Devon Greenpeace Arctic 30 families may fly to Russia

(from l to r) Iain Rogers, Alex Harris, Kieron Bryan Iain Rogers, Alex Harris and Kieron Bryan are three of six Britons among the Arctic 30 being held in Russia

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Relatives of Devon's Greenpeace Arctic 30 may fly to Russia for Christmas after an official letter said foreign nationals would not be allowed to leave the country.

Alex Harris, Kieron Bryan and Iain Turner are among the 30-strong crew of the Arctic Sunrise in St Petersburg.

They were bailed last month on charges of hooliganism and had hoped to able to leave the country until their trial.

Their families said they were "bitterly disappointed and heartbroken".

Start Quote

Alex's told us her gran needs to be our priority”

End Quote Linda Harris

Linda Harris, from Winkleigh, whose daughter Alex acted as a communications officer on the Greenpeace ship, said she felt "torn" because she and her husband Cliff desperately wanted to go to Russia, but his mother was very ill in hospital.

"I'm bitterly disappointed it now looks like she won't get home," she told BBC News.

'Not unexpected'

"I think we will go, but we'll make our decision in the next day or two.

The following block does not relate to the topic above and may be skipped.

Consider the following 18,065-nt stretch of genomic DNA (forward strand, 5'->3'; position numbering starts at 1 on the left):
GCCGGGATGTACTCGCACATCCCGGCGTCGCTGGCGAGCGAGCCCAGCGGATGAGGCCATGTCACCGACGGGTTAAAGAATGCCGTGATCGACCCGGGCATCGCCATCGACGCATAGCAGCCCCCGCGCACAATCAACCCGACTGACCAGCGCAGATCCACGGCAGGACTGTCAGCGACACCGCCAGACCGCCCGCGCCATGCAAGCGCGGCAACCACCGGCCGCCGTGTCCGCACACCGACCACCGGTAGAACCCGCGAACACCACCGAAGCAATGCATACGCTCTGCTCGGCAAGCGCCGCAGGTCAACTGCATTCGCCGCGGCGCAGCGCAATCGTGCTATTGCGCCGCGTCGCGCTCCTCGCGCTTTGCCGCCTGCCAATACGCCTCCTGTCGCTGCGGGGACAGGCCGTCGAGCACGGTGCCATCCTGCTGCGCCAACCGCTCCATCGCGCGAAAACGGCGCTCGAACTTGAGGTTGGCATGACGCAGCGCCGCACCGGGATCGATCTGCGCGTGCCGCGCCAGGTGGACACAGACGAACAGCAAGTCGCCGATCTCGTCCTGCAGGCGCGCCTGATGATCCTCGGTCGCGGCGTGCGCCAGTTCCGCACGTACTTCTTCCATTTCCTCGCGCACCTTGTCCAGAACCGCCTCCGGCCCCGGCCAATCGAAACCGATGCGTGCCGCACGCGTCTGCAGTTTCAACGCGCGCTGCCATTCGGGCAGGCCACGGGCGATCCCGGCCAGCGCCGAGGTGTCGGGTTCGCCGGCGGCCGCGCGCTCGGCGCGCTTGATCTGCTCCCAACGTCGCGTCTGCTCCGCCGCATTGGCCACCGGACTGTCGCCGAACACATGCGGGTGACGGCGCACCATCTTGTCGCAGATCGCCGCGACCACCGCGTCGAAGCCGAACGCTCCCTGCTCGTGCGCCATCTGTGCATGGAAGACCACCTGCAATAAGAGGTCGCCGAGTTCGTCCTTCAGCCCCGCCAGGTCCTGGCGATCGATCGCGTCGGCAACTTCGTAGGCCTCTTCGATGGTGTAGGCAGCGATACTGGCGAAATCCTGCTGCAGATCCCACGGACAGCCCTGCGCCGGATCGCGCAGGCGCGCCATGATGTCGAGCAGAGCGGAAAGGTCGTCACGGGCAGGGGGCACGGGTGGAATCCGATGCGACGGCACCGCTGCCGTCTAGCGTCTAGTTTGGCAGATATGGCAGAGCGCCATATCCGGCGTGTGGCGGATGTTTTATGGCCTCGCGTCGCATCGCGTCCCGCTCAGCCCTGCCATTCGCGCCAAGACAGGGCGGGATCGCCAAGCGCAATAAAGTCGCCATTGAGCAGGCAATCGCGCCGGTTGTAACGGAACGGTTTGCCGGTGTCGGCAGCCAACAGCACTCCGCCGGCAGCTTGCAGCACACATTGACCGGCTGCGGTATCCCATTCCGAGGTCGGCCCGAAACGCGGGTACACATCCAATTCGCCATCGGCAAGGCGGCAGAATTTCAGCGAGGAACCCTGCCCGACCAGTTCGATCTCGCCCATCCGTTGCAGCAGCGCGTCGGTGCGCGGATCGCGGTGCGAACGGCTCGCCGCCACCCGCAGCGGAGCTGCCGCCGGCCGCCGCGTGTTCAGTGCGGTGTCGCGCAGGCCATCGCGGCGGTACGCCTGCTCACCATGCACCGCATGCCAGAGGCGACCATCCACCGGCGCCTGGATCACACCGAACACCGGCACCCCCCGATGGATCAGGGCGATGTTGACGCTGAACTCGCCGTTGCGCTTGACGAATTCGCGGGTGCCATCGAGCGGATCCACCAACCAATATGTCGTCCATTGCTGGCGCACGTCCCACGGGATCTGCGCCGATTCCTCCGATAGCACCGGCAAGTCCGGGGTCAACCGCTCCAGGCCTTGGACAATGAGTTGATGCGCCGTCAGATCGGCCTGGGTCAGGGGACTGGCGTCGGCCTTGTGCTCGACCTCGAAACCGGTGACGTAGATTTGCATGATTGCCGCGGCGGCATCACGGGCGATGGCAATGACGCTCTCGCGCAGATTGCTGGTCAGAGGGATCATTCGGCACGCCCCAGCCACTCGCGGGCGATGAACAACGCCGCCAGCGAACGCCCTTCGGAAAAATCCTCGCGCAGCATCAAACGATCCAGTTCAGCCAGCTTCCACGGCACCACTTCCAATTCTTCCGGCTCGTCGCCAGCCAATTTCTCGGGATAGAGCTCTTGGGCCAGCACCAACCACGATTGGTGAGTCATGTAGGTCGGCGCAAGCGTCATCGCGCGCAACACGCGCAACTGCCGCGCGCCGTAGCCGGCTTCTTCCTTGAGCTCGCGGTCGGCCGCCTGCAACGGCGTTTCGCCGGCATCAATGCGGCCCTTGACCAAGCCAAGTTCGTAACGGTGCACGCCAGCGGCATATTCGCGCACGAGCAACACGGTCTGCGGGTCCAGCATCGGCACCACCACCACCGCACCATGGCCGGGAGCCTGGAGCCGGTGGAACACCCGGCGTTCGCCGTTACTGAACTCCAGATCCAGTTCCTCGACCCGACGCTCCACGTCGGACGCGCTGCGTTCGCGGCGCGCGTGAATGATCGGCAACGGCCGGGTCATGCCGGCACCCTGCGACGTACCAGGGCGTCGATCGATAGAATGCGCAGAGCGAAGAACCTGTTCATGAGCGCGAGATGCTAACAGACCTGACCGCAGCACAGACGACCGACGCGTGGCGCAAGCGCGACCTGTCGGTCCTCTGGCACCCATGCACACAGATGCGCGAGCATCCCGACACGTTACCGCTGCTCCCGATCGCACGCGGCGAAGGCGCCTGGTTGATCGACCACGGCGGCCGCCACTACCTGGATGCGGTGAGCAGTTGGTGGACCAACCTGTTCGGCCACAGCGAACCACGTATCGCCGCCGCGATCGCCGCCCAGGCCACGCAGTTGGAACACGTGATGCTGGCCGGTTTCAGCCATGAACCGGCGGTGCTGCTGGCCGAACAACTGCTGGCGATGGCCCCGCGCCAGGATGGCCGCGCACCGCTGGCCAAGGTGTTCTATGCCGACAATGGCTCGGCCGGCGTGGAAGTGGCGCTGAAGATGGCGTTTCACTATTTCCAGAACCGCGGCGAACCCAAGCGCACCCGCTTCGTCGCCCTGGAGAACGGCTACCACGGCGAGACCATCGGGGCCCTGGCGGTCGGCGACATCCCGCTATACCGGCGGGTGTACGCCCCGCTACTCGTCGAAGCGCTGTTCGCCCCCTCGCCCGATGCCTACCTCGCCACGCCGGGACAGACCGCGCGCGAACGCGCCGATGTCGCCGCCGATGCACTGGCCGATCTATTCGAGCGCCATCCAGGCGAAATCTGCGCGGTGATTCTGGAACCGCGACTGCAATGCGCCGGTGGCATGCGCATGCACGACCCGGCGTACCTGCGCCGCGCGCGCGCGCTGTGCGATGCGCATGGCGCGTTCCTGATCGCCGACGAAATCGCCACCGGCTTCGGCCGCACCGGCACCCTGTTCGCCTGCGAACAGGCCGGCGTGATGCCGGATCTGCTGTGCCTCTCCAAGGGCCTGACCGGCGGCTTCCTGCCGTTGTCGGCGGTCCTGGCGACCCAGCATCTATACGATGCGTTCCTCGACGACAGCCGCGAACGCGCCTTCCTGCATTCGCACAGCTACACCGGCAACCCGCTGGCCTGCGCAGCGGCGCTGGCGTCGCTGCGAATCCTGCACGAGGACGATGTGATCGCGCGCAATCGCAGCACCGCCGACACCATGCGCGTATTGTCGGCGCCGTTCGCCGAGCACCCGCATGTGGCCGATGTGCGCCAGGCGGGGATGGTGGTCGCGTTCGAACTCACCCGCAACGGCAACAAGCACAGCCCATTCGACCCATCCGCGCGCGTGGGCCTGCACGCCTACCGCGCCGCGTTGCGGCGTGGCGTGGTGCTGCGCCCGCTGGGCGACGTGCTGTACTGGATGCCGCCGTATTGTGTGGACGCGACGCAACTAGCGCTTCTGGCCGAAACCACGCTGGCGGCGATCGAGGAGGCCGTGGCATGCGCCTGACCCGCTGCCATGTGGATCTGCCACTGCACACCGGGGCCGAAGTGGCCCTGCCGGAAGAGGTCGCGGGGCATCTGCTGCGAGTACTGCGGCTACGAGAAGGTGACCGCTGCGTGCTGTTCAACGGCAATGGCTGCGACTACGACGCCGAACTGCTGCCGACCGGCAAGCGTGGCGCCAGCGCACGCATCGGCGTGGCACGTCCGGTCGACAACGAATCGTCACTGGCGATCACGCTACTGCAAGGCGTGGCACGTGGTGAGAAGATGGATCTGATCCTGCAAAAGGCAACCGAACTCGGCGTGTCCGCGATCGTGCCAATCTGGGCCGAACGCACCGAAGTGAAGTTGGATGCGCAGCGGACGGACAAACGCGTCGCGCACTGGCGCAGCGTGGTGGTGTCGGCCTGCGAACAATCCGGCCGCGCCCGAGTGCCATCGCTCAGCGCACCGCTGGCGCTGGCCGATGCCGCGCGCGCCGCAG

"I speak to her every day and although she's very disappointed and a bit down, Alex's told us her gran needs to be our priority."

Video journalist Kieron Bryan's mother, Ann Bryan, said although the news was "not totally unexpected", it was still a blow.

Her husband Andy, who has been out in Russia, is due to return home to Shebbear later, but the couple are now planning to fly back to Russia together.

"We're making plans to be out there with him for Christmas if it should be necessary, which is looking like it probably is," Mrs Bryan said.

In a telephone interview with BBC Radio Devon, Kieron Bryan claimed the Russian Investigative Committee's decision not to allow them to leave went against an international law and was "frustrating and quite vindictive".

'More compassionate'

Sue Turner, whose engineer son Iain Rogers, is also in St Petersburg, said she and his sister may hold a Christmas Day vigil outside the Russian Embassy and if her son is not home early in the New Year, she will apply for a travel visa.

"It's the Russian judicial system - they've got their own law and their own way of doing things, but I think they should be a bit more compassionate," she said.

Mrs Turner said if Iain had to stay in Russia until after the trial it could be spring before she saw him.

"I'm going to wait until the New Year, then I'll reassess the situation and I may apply for a visa... I think he may need some personal support by that stage."

The crew of Greenpeace's Arctic Sunrise come from 16 countries, with six coming from the UK.

They were arrested on 18 September following a protest at an Arctic offshore oil rig and spent two months in prison, in Murmansk and St Petersburg, before being released on bail.

The original charges of piracy have been downgraded to hooliganism.

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